The key question here centres round the timing issue, and more specifically how long before the impending birth does a pool’s water content need to be heated in advance of infant arrivals? Heeding the advice offered by two leading and respected authorities on the subject of legionella, and Public Health England together with the National Health Service have recently gone to lengths to warn parents planning on home births that pools filled a certain period prior to the expected date of delivery are dangerous, and should be avoided to eradicate the risk posed by the water-borne bacteria. These official warnings come on the back of the 2014 case where a new born baby contracted Legionnaires disease in the aftermath of a home birth performed in a pre-heated pool, which immediately raised concerns and led to a uniformed stance being taken and highlighted. Because legionella becomes a threat to human health when the bacterium is allowed to take root and prosper in temperate, stored waters (typically between 20C and 45C), the danger can surface if and when the water temperature in a birthing pool has been maintained for a protracted passage of time in anticipation of the birth; and usually manifests by a heater and circulation pump. Such elements and ripe conditions can actively encourage the bacteria to form and grow, so people need to be alerted to such largely unseen risks.

Whilst what is clinically referred to as ‘fixed birthing pools’ found within NHS units are privy to routine and far-reaching infection control protocols and practices which wholly prevent legionella taking hold in either the water or the system itself, the same can’t be said when it comes to home birthing; whereby rigorous procedures – thanks to education on the subject – are often sadly lacking. Yet the issue can be avoided if expectant parents wishing to home birth facilitate traditional birthing pools which are only filled with water once the pregnant partner enters the first throes of labour; this, essentially is the rub. Given a clean bill of health by the relevant – and aforementioned – health-compliant bodies, these birthing pools are equipped with disposable liners, while at the same time the water is not kept warm by the facilitation of a heater which can, effectively, be responsible for the manifestation of legionella in the right scenario.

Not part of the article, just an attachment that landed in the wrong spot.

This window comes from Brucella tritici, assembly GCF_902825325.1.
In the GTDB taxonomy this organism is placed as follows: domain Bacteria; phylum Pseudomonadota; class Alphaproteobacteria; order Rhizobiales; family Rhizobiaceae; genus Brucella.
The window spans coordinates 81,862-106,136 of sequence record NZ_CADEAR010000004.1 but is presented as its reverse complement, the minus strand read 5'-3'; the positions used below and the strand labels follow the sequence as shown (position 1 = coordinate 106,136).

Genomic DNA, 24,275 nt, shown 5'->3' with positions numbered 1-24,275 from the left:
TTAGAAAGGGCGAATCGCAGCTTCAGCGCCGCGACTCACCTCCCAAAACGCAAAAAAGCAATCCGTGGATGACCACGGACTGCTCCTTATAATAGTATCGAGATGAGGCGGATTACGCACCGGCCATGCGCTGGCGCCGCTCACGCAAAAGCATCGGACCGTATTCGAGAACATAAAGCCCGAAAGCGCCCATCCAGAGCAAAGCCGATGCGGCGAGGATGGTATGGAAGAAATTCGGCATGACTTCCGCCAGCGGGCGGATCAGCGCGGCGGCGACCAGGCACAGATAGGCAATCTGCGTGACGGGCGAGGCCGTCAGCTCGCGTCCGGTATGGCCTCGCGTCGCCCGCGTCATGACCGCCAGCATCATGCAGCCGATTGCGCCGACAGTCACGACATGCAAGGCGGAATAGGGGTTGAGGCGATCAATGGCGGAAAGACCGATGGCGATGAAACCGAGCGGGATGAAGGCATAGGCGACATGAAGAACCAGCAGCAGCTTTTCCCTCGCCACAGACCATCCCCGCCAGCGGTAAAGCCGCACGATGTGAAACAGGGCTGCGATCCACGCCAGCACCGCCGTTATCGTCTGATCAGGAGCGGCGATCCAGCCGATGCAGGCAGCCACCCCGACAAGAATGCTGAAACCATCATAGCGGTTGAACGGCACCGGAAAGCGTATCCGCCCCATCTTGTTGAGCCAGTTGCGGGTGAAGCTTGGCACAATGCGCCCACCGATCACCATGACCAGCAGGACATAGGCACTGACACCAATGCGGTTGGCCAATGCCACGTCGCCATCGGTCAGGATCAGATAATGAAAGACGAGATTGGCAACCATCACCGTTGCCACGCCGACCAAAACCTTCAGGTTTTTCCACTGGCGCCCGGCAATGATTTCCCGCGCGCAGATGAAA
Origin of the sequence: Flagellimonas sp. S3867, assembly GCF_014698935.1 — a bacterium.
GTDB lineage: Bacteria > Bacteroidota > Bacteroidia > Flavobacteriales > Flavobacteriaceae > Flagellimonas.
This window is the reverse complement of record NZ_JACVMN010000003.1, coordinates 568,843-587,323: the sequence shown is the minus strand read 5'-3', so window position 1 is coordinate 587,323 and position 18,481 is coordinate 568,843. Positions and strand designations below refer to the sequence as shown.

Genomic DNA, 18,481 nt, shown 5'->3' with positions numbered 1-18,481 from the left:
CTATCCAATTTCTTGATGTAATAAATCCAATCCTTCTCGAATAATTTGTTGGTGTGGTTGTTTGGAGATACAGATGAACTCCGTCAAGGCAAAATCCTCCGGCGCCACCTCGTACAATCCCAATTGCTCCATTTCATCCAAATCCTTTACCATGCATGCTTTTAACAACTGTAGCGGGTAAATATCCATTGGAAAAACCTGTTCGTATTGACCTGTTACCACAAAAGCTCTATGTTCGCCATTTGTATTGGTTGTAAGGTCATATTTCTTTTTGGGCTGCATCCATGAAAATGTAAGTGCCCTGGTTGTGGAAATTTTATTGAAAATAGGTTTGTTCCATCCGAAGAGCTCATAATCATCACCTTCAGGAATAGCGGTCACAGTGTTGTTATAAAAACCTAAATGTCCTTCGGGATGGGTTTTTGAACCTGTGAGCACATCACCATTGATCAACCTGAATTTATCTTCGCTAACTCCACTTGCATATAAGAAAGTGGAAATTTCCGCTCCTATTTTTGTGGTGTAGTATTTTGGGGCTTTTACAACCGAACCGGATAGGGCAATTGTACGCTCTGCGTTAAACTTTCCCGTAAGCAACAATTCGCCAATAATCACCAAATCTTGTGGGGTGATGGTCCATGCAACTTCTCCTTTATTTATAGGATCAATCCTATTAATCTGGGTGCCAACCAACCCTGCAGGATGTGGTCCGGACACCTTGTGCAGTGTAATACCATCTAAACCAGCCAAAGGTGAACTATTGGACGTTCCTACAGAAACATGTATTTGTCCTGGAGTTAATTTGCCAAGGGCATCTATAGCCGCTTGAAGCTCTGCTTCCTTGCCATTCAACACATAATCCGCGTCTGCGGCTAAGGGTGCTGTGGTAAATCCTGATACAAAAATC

So to this end, and in answer to the titular question as to ‘Do Pre-heated Birthing Pools Present a Legionella Risk?’ then yes, they do, and as such should be avoided. To reiterate however, when dedicated birthing pools are used in controlled, clinical environs, then there’s absolutely no risk factor. From a domestic perspective, again legionella threat is negligible when the pool hasn’t been subjected to an advanced fill of subsequently heat-regulated water, in advance of the expected delivery date; and more especially by the ill-advised intervention of a heater and circulation pump. We hope this provides the clarity sought to make an informed judgement, should you be expectant parents weighing up the pros and cons of home birthing, perhaps having previously been worried by the legionella risk potentially involved. The overriding issue here focusing on the ‘pre-heating’ of the pool for an ‘extended period’, which is the big no-no.